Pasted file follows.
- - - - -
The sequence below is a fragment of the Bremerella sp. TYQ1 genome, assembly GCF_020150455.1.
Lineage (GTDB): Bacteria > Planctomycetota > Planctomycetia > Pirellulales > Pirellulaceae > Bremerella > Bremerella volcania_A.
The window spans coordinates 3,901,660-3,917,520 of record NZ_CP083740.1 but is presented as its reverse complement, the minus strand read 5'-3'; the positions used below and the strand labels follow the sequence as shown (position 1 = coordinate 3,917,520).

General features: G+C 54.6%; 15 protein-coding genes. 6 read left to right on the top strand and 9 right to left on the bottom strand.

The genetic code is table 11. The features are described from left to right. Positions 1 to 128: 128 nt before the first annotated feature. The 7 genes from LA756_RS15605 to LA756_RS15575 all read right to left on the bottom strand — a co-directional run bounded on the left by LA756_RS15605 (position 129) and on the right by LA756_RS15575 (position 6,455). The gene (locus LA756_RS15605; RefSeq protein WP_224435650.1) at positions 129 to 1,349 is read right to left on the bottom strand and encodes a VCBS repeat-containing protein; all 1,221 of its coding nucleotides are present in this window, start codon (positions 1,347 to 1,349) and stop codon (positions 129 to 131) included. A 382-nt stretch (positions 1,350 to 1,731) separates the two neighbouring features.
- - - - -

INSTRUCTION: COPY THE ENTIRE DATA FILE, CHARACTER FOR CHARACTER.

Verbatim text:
The sequence below is a fragment of the Bremerella sp. TYQ1 genome, assembly GCF_020150455.1.
Lineage (GTDB): Bacteria > Planctomycetota > Planctomycetia > Pirellulales > Pirellulaceae > Bremerella > Bremerella volcania_A.
The window spans coordinates 3,901,660-3,917,520 of record NZ_CP083740.1 but is presented as its reverse complement, the minus strand read 5'-3'; the positions used below and the strand labels follow the sequence as shown (position 1 = coordinate 3,917,520).

General features: G+C 54.6%; 15 protein-coding genes. 6 read left to right on the top strand and 9 right to left on the bottom strand.

The genetic code is table 11. The features are described from left to right. Positions 1 to 128: 128 nt before the first annotated feature. The 7 genes from LA756_RS15605 to LA756_RS15575 all read right to left on the bottom strand — a co-directional run bounded on the left by LA756_RS15605 (position 129) and on the right by LA756_RS15575 (position 6,455). The gene (locus LA756_RS15605; RefSeq protein WP_224435650.1) at positions 129 to 1,349 is read right to left on the bottom strand and encodes a VCBS repeat-containing protein; all 1,221 of its coding nucleotides are present in this window, start codon (positions 1,347 to 1,349) and stop codon (positions 129 to 131) included. A 382-nt stretch (positions 1,350 to 1,731) separates the two neighbouring features.